Thursday, December 8, 2011

Blood Mortized - Bestial EP (2011)

Blood Mortized is another Swedish band pursuing the dream of its forebears from the 90s, and I'd be lying if I didn't admit that the Bestial EP feels like being dropped off in a time machine somewhere betwixt Clandestine and Wolverine Path. However, the skill of the band's roster, several of whom have served time in acts like Amon Amarth and Crypt of Kerberos, certainly shines forth, and the material is well-produced and mildly entertaining, even if it fails to stick to the memory like others in this peer group (for example, the full-length debuts by Miasmal, Feral and Morbus Chron).

Of course, you can largely gather what this sounds like from the first sentence of the review. But to give them some credit, there are mild deviations into other old school terrains, so whilst "Bestial" itself opens the album at a rocking canter with vocals eerily reminiscent of L-G Petrov, the second track "Of Dust & Doom" is a slog of doom which reminds me of Bolt Thrower's airy, windswept guitar tone from Realm of Chaos, set to a march and a mix of narrative vocals and grunts. "Shadows of the Quarter Sun" also gives this impression at first, but then picks back up into the Swedish turf. The closer, "Rekviem" is a slower, grooving piece, but cast in much the same riffing mold with some nice glazes of lead deep into the 6+ minute structure.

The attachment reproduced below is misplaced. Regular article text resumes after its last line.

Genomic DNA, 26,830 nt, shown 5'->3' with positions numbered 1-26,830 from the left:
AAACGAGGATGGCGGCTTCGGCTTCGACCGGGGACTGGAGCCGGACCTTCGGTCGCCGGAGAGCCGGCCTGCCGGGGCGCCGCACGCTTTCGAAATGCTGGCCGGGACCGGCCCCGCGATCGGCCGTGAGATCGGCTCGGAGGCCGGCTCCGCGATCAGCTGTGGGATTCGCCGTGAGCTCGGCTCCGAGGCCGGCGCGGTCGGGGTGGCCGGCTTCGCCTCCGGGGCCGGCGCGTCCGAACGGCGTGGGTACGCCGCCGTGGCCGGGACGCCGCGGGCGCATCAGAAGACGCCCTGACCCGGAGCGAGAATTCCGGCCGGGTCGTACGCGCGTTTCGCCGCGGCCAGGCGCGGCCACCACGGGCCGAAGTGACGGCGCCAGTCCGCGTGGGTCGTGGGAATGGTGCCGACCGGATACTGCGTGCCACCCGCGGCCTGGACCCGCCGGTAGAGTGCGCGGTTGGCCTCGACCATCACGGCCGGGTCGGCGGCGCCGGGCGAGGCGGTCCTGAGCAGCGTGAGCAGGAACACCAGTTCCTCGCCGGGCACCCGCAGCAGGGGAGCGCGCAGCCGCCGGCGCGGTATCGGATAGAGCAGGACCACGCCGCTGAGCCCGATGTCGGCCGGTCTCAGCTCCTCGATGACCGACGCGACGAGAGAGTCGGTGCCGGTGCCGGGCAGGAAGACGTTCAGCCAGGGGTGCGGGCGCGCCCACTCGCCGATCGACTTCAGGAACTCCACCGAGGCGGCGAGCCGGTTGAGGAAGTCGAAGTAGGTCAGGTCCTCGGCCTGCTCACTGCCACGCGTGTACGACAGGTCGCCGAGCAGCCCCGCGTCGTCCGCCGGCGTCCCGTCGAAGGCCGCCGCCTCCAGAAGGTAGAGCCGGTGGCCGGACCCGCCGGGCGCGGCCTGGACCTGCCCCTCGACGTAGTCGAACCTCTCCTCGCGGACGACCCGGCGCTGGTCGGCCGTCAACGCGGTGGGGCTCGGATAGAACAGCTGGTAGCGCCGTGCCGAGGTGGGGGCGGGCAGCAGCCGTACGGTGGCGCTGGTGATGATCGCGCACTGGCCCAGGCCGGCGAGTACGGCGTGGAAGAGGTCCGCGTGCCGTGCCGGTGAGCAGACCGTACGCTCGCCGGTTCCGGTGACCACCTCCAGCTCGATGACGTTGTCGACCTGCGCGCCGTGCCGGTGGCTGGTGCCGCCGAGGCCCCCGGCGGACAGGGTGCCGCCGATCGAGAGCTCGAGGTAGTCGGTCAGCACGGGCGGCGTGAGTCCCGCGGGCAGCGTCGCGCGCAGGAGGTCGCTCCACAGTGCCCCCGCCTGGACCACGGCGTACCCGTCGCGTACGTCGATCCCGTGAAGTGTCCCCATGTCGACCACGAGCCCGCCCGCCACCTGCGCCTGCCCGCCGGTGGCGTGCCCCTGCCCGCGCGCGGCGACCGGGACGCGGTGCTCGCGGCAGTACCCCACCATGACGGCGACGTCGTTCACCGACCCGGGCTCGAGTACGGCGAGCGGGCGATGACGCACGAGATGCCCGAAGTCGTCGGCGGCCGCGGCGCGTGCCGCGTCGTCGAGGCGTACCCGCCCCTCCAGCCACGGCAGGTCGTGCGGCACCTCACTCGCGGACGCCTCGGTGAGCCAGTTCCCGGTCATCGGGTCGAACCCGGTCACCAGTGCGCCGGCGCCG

From the perspective of pure production, Bestial sounds great, and should absolutely thrill fans of that old Sunlight sound on tone alone. Unfortunately, the band's riffs just never seemed to scream at me. Albums like Clandestine or Indecent & Obscene weren't just getting by on the bludgeoning volume of their guitars, but the actual songwriting, and I just don't feel as if Blood Mortized have the capability or presence to amount to anything more than the next guys on the same block. At least not with this material. Bestial is fine for listening through once or twice, and some headbanging might even ensue, yet there's nothing surprising or unique about it, and it's been done so, so many times before, and better. Even in recent memory I can count off a dozen albums that destroy this at it's own game, too many other places to turn for this fix.

Verdict: Indifference [5.75/10]

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